Let me be clear: I love the Netane Muti pick. He is one of my favorite prospects in the class, and landing him in the sixth round is among the biggest steals of the draft. However, his injury history is very concerning, interior offensive line is a low-impact position, and the Broncos don't have a pressing need at guard. So for the sake of the exercise, I'll have the Broncos take a different player that I believe in.
From PFF: "Stone plays far faster than any testing numbers. The way he sees the game is just different and can’t be coached. That’s why he earned playing time as a true freshman at Iowa and has the highest coverage grade of any safety over the past two seasons."
Stone can also fly up from his deep safety spot and be a force in run support.
The Broncos quietly have a serious need at safety behind locked in starters Justin Simmons and Kareem Jackson. I'm confident that we'll be able to work out a long term deal with Simmons, but at 32 Jackson is old enough where you have to start thinking about a replacement plan. After losing Will Parks, our depth chart reads: Trey Marshall, Kahani Smith, PJ Locke III, and Douglas Coleman III. Marshall is intriguing but I would feel a lot better about the Broncos' options if they added a player like Stone.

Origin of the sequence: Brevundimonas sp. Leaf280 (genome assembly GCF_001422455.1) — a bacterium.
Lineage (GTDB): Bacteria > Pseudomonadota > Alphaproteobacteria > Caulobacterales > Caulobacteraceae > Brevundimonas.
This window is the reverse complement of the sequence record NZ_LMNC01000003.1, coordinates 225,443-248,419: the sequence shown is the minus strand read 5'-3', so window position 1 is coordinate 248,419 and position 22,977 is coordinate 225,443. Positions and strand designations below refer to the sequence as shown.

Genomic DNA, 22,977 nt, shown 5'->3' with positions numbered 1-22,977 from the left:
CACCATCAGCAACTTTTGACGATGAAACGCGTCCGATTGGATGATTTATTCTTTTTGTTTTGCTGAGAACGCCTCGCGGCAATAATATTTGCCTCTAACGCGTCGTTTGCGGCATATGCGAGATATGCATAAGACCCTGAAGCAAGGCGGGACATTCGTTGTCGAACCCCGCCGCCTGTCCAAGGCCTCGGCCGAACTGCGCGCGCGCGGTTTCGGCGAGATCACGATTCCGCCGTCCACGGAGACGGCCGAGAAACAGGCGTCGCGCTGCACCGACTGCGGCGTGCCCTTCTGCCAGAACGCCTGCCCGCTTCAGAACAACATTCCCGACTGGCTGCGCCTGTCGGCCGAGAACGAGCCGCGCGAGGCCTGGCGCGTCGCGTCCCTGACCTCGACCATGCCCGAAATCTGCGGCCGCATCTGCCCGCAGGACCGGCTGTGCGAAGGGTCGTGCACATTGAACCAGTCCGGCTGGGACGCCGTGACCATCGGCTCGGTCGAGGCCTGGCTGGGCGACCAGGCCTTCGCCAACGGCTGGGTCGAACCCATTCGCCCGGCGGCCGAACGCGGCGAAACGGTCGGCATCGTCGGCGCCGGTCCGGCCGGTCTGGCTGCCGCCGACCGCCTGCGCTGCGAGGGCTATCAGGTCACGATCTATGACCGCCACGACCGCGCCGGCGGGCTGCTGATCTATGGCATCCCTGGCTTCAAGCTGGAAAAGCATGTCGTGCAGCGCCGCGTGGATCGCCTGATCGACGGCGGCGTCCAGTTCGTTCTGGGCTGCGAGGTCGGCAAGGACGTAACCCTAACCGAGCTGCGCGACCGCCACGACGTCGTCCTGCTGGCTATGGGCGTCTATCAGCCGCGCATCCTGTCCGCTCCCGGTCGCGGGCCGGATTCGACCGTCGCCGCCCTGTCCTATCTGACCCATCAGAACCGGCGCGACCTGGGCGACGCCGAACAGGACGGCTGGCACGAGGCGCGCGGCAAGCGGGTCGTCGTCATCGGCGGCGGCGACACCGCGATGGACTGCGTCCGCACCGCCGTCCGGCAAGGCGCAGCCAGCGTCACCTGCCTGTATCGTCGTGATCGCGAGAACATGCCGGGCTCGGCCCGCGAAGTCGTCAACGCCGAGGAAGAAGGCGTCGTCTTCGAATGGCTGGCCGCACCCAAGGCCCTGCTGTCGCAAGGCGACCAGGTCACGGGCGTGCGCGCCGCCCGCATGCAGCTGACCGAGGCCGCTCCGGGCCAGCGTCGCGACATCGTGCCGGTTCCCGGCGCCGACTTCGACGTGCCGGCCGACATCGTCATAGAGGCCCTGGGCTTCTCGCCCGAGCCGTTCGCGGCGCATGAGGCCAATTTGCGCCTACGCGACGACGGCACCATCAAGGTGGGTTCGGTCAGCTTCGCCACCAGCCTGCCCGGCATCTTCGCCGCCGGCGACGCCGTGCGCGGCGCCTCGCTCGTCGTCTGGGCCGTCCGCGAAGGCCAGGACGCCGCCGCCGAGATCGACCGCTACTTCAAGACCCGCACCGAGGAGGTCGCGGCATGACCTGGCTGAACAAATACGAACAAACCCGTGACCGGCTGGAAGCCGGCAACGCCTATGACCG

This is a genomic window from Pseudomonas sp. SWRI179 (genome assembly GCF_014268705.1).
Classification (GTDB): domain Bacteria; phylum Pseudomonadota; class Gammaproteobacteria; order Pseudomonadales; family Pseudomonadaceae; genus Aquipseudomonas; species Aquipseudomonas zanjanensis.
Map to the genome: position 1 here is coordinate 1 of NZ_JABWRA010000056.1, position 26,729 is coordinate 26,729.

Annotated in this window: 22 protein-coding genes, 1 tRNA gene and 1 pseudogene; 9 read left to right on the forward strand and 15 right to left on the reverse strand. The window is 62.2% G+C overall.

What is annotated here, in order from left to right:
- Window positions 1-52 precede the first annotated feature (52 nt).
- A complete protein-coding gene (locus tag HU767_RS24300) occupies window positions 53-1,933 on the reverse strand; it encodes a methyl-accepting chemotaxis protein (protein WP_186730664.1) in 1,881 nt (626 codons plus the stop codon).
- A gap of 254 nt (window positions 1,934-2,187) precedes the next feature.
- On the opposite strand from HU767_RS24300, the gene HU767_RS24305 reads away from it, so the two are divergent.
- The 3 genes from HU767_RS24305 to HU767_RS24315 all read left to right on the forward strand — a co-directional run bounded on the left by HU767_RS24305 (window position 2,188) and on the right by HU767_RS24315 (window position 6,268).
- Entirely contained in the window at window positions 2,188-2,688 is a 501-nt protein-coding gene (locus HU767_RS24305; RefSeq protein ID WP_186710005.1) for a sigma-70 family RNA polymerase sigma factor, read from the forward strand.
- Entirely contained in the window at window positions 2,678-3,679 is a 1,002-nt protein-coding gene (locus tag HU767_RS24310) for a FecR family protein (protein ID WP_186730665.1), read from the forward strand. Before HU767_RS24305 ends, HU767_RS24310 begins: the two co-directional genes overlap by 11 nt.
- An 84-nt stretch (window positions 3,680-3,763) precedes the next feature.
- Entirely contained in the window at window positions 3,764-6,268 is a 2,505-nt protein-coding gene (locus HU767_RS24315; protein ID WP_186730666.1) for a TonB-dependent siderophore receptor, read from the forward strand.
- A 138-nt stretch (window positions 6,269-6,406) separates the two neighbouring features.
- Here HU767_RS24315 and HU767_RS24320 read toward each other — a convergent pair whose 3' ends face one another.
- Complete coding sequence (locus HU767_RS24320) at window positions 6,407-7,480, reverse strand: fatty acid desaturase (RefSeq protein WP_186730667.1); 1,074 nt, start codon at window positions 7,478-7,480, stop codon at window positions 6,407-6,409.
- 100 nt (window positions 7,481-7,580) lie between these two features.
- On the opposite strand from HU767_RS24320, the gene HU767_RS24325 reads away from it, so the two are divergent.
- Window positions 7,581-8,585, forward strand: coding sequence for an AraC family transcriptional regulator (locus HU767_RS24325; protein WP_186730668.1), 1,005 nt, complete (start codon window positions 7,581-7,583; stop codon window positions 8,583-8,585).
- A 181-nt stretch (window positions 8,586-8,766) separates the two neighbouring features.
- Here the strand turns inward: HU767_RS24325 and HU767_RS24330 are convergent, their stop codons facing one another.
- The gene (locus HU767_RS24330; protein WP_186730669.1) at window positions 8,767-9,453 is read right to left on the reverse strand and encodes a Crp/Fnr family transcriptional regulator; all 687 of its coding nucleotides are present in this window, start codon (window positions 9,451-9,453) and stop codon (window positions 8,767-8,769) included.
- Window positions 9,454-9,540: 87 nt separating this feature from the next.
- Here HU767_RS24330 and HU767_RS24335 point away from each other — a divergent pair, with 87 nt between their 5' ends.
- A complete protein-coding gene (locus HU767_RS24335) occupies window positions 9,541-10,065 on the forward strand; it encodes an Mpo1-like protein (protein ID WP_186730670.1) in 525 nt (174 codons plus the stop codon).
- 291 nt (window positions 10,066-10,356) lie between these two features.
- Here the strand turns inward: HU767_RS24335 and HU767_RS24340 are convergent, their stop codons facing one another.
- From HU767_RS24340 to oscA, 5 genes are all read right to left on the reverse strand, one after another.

J.J. Taylor is a small back (5' 5" 185 lbs) with natural receiving chops. Incumbent RB Royce Freeman is a fine third string option, but ultimately has replacement level talent. Taylor is so much more dynamic (worth the click) with the ball in his hands.
Melvin Gordon and Phil Lindsay are both functional in the pass game, but Taylor truly excels in that area. He'd add an Austin Ekeler/James White-style element to the offense that would be so much more valuable than anything Tyrie Cleveland can offer.
Derrek Tuszka was an inspired pick at the end of the draft. He checks all the boxes you could hope for in a 7th round pick: his athleticism, production, and tape are all excellent. Of course, the competition he faced in the FCS does not provide a true test of his skills, but he has earned the opportunity to give it a go against NFL athletes.
The Picks at a Glance
The picks that I most would have liked to see changed occurred in the middle rounds. While McTelvin Agim, Albert Okwuegbunam, and Justin Strnad are solid prospects, there was an opportunity to get even more bang for the buck with these middle picks. The next post will explore several options for how the Broncos might have done that. My selections here highlight what I find to be the most exciting course of action, with the key changes being: landing hall of fame caliber tackle Trent Williams, upgrading Justin Strnad to Troy Dye, and taking further advantage of this crazy receiver class by selecting James Proche.
The Broncos did a solid job adding undrafted free agents. Cornerback Essang Bassey is an excellent pickup that could have been a day three selection. Though not as exciting as J.J. Taylor, running back LeVante Bellamy is a nice addition, and Zimari Manning is an intriguing receiver.